Lithium-ion batteries, like those in iPhones, have a longer usable life if you don’t charge above 80%. But, to last the day, you probably want a full charge. With iOS 13, Apple may give you the best of both worlds.
Apple announced iOS 13 at WWDC 2019. Buried in the list of extra features was a note about “battery optimization.” Apple says it will be “reducing the time your iPhone spends fully charged.” Specifically, Apple will prevent your iPhone from charging above 80% until you need it.
You might be wondering why Apple wants to keep your iPhone at 80% charge. It’s all about the way Lithium-ion battery technology works.
Batteries, in general, are complicated technology. The fundamental goal is to cram as much energy as possible into a small a space as possible, then safely release that energy without causing a fire or explosion. It’s a juggling act of priorities.
Lithium-ion batteries make things extra complicated by being rechargeable. Earlier rechargeable technology suffered from the memory effect—essentially, batteries lost track of their maximum capacities if you constantly recharged them after only partially discharging them. Lithium-ion batteries don’t have that problem. If you’re still draining your battery to empty before recharging it, you should stop. You’re damaging your battery’s health.
Lithium-ion batteries charge to 80% faster than previous battery technologies did. For most people, 80% is enough to make it through the rest of the day, so it gives you what you need sooner. It also doesn’t have the dreaded “memory effect” that causes the battery to lose track of its full capacity.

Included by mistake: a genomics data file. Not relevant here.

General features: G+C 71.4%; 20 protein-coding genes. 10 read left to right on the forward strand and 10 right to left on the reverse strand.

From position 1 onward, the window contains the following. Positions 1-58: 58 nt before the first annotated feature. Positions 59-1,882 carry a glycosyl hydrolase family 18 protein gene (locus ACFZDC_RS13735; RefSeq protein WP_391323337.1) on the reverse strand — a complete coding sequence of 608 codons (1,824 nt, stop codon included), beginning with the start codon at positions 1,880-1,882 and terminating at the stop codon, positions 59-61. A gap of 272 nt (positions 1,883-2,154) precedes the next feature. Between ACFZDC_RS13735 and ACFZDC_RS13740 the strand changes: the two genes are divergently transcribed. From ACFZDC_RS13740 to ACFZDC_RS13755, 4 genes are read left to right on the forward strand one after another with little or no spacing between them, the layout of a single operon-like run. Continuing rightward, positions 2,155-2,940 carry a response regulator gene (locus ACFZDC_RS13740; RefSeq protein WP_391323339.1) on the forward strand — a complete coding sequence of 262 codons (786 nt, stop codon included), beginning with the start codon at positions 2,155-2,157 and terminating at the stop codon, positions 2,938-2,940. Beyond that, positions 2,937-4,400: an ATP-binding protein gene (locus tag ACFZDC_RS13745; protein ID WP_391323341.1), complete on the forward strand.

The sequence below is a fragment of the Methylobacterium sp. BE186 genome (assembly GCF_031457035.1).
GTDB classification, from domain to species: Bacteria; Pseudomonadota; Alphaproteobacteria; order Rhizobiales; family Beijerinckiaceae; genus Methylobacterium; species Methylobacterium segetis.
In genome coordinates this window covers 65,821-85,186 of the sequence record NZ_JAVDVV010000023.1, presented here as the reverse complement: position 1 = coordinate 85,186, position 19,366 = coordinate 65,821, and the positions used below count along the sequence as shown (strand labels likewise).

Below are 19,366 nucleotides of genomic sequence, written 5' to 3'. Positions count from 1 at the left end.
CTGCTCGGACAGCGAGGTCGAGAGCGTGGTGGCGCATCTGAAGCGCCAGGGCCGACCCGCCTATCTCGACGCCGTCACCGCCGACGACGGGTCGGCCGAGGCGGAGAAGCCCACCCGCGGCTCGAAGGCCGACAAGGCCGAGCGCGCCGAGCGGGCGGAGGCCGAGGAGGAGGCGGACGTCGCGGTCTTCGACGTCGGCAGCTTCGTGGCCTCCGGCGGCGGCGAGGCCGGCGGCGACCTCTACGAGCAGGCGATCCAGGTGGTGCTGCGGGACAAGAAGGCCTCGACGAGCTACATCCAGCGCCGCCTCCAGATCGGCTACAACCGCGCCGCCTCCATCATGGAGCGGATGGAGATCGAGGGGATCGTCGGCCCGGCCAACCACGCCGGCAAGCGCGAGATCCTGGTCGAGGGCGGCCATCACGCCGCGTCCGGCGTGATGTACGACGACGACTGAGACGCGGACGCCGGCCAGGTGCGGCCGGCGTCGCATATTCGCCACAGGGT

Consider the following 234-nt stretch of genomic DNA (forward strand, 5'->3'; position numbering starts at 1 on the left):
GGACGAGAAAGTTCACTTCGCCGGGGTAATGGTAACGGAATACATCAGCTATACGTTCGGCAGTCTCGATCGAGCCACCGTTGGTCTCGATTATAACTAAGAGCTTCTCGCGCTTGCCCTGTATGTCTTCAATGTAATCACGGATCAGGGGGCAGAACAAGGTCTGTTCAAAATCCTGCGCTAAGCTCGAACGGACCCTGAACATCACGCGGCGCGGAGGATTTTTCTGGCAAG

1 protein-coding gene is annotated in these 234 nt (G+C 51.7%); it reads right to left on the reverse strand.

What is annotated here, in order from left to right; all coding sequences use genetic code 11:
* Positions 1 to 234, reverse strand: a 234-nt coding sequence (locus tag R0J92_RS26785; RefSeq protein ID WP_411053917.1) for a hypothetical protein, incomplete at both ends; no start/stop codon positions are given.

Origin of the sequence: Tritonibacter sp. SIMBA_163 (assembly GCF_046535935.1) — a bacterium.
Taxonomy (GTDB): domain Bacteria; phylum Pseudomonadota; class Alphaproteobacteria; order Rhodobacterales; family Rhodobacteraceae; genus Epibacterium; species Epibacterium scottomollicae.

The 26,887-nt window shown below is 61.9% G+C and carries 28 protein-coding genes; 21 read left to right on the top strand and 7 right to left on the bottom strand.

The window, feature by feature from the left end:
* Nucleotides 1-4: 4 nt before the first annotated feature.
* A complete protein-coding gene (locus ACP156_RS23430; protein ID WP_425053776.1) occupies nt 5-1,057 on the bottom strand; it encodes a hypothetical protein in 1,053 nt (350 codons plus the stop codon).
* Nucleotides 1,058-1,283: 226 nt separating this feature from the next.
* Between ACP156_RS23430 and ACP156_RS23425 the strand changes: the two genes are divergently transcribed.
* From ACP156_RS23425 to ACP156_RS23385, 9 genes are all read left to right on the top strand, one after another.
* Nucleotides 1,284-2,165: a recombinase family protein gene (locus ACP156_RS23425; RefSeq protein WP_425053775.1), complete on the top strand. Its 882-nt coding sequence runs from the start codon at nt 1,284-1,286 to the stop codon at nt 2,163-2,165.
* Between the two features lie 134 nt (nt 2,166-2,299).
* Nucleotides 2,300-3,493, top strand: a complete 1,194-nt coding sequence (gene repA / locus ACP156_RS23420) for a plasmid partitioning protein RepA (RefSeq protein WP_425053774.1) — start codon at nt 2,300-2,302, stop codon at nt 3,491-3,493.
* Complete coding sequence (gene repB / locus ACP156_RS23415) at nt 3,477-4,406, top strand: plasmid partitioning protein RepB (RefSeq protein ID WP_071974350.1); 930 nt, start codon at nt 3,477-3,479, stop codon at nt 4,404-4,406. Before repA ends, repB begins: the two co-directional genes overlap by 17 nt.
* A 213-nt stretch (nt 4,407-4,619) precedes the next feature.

However, instead of having a memory issue, Li-ion has a maximum charge cycle issue. You can only recharge the battery so many times, and then it starts to lose capacity. It’s not merely charging zero to 100% that counts as a full charge. If you charge from 80 to 100% five days in a row, those 20% charges add up to one “full charge cycle.”
Not only does draining the battery to zero and then charging to 100% hurt your battery in the long run, always charging the battery isn’t good for it either. By staying near 100%, you risk overheating the battery (which can cause damage). Additionally, to prevent your battery from “overcharging,” it stops the charge for a while, then starts again.
That means if you charge your device overnight after it hits 100%, it drops to 98 or 95%, then charges back up to 100%, and repeats the cycle. You’re using your maximum charge cycles without even actively using the phone.
For all these reasons and more, most battery manufacturers will recommend the “40-80 rule” for lithium-ion. The rule is straight forward: try not to let your phone deplete too much (less than 40%), which can damage the battery, and try not to keep your phone charged entirely (more than 80%) all the time.
Either scenario is made worse by weather, so if you want your battery to retain its full capacity longer, keep it around 80%.
Recent iOS updates include a battery health feature the let you check on your battery capacity, and see a history of your battery usage. The feature is a useful way to know if you’ve stuck to the 40-80 rule.
But Apple knows you don’t want to start the day around 80%. If you travel a lot or otherwise find yourself frequently out of reach from an outlet, that extra 20% can easily be the difference in whether your iPhone makes it to the end of the day. Staying at 80% risks losing a valuable asset, your phone. That’s why the company wants to meet you in the middle.
In iOS 13, a new charging algorithm will keep your iPhone at 80% when charging overnight. That algorithm will determine when you typically wake up and start the day, and restart the charging sequence to give you fully charged battery when you wake up.
That means your iPhone won’t spend the entire night taking a charge it doesn’t need (and risk overheating), but when you start your day, you should have 100% battery charge. It’s the best of both worlds to give you as long as battery life as possible, both in retaining the full capacity of the battery and making it through the day.